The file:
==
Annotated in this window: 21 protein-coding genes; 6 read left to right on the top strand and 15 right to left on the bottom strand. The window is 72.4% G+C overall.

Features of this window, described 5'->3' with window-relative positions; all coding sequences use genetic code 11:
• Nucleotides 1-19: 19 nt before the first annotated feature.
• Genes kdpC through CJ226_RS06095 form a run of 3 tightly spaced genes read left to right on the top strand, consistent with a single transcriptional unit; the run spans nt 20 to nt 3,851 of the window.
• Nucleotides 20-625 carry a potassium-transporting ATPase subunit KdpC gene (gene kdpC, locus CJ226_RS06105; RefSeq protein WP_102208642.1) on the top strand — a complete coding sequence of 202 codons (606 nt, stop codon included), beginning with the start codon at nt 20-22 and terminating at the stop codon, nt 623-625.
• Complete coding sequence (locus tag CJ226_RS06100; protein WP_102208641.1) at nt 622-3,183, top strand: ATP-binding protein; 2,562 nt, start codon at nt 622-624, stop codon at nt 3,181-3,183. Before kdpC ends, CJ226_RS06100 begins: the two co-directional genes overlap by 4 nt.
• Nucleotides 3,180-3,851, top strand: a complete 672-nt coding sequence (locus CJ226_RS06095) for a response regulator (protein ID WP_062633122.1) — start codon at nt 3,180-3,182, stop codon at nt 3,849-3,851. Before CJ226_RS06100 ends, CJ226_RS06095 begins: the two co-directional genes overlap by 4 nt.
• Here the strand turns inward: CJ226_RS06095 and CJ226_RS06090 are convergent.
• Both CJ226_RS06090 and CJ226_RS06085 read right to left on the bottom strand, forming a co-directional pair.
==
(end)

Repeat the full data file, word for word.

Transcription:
Annotated in this window: 21 protein-coding genes; 6 read left to right on the top strand and 15 right to left on the bottom strand. The window is 72.4% G+C overall.

Features of this window, described 5'->3' with window-relative positions; all coding sequences use genetic code 11:
• Nucleotides 1-19: 19 nt before the first annotated feature.
• Genes kdpC through CJ226_RS06095 form a run of 3 tightly spaced genes read left to right on the top strand, consistent with a single transcriptional unit; the run spans nt 20 to nt 3,851 of the window.
• Nucleotides 20-625 carry a potassium-transporting ATPase subunit KdpC gene (gene kdpC, locus CJ226_RS06105; RefSeq protein WP_102208642.1) on the top strand — a complete coding sequence of 202 codons (606 nt, stop codon included), beginning with the start codon at nt 20-22 and terminating at the stop codon, nt 623-625.
• Complete coding sequence (locus tag CJ226_RS06100; protein WP_102208641.1) at nt 622-3,183, top strand: ATP-binding protein; 2,562 nt, start codon at nt 622-624, stop codon at nt 3,181-3,183. Before kdpC ends, CJ226_RS06100 begins: the two co-directional genes overlap by 4 nt.
• Nucleotides 3,180-3,851, top strand: a complete 672-nt coding sequence (locus CJ226_RS06095) for a response regulator (protein ID WP_062633122.1) — start codon at nt 3,180-3,182, stop codon at nt 3,849-3,851. Before CJ226_RS06100 ends, CJ226_RS06095 begins: the two co-directional genes overlap by 4 nt.
• Here the strand turns inward: CJ226_RS06095 and CJ226_RS06090 are convergent.
• Both CJ226_RS06090 and CJ226_RS06085 read right to left on the bottom strand, forming a co-directional pair.